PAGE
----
It has been almost three weeks since I last posted here, but I’m still alive and reading. I have been in a bit of a reviewing slump due to migraines, holidays, and work, but I hope to get back into the “at least once per week” schedule now.
Author: Daphne Du Maurier
Genre: Modern Classic/Gothic
Rating: 4 of 5
In The Picture of Dorian Gray, Dorian describes a book as, “I didn’t say I liked it…I said it fascinated me. There is a great difference.” I’ve used that quote in a few other book reviews (e.g. The Great Gatsby, and Dorian Gray itself), and it applies to this book as well. The characters sparkle with realism, but are some of the most unpleasant people you can imagine and treat each other appallingly.
Our unnamed narrator is painfully shy, socially awkward, and pathetically affection-starved. When she marries the brooding Maxim de Winter she is thrown into an upper class country manor lifestyle for which she is completely unprepared. Between the coldness of Maxim and the spiteful hatred of Mrs. Danvers the housekeeper (that window scene!), our narrator is adrift in a sea of insecurity and neuroses. She has little idea of her responsibilities or others’ expectations, and she constantly wonders what others are thinking and saying about her. She mentally plays out vivid imagined scenes of the disapproval that might be going on behind her back and the painful course that future events could take. Much of her awkwardness and self-doubt rang true to me as I am an extreme introvert in a job that involves a lot of social interaction and public scrutiny (though I hope I’m not anywhere near as neurotic and needy as she is).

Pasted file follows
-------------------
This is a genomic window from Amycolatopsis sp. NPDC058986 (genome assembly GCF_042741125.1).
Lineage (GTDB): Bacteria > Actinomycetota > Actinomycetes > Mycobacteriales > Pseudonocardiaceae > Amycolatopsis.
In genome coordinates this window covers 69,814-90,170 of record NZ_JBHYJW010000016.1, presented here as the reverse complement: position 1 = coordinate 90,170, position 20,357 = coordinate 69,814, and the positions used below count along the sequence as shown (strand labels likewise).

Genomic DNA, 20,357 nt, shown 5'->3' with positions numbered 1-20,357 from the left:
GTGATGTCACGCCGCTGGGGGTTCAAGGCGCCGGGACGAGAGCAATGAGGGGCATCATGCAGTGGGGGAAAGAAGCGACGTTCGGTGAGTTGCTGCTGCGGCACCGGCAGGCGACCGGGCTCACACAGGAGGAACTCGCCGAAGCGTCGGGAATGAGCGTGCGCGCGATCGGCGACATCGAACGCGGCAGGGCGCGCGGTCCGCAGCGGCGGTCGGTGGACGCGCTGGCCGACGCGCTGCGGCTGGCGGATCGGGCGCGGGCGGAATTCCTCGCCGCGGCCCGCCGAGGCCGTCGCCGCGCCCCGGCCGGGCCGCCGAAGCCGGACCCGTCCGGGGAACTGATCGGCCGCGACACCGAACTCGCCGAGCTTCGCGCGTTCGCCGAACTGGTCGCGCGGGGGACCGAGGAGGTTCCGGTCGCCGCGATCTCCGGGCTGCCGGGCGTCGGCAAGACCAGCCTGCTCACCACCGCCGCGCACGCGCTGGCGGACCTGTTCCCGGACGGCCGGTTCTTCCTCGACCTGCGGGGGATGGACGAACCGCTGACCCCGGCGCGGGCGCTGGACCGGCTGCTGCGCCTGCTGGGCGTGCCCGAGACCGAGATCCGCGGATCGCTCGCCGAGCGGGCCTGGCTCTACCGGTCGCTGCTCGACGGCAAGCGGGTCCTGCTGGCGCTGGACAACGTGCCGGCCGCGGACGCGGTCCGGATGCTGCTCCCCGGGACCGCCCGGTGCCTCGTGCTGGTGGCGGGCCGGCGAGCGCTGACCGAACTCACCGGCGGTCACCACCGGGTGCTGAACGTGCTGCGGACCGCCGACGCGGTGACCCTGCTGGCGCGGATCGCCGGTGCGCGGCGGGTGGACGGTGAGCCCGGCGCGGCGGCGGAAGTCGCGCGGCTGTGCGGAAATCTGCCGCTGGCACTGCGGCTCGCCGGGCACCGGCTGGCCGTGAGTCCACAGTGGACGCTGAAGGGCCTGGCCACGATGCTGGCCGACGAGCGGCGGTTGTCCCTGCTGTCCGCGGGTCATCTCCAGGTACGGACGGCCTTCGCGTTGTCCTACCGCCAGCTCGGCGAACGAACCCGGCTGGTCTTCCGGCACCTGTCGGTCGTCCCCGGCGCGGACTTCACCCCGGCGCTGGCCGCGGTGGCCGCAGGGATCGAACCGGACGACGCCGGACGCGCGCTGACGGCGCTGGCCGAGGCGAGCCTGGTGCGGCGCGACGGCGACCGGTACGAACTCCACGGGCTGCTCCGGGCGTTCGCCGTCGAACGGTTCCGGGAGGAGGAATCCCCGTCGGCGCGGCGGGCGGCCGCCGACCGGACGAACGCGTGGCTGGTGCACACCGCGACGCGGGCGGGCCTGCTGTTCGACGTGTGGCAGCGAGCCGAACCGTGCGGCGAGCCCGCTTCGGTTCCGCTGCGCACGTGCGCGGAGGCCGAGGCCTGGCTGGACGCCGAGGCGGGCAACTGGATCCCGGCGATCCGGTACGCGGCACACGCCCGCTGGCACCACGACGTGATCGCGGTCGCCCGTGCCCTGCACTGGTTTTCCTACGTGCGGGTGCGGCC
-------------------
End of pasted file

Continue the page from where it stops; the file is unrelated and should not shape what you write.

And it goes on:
Hovering over all this, driving it, and making it oh so much worse is the memory of Maxim’s first wife: the beautiful, masterful Rebecca. Her life was cut tragically short, and the more that our narrator learns about her and how much everyone seemed to adore her, the more insecure she becomes…and (because this is a Gothic novel) the more she begins to suspect that something sinister is boiling below the surface.
Eventually things come to a head, giving our heroine a chance to step up and show what she’s really made of. She does change and develop in her relationship with Maxim, but whether that is ultimately a good thing is questionable at best. The behavior of several “good” secondary characters in the later part of the book (though understandable and true to life) was disappointing to me.
Overall, this is a wonderfully atmospheric read featuring a neurotic narrator, plenty of moral ambiguity, and some downright despicable behavior. To me, its tone felt like a cross between The Great Gatsby and The Woman in White. I think that it worked, but it’s probably not for everyone.
One final thing: I am using this for my Classic By a New-To-You Author category over at the Back to the Classics 2018 reading challenge.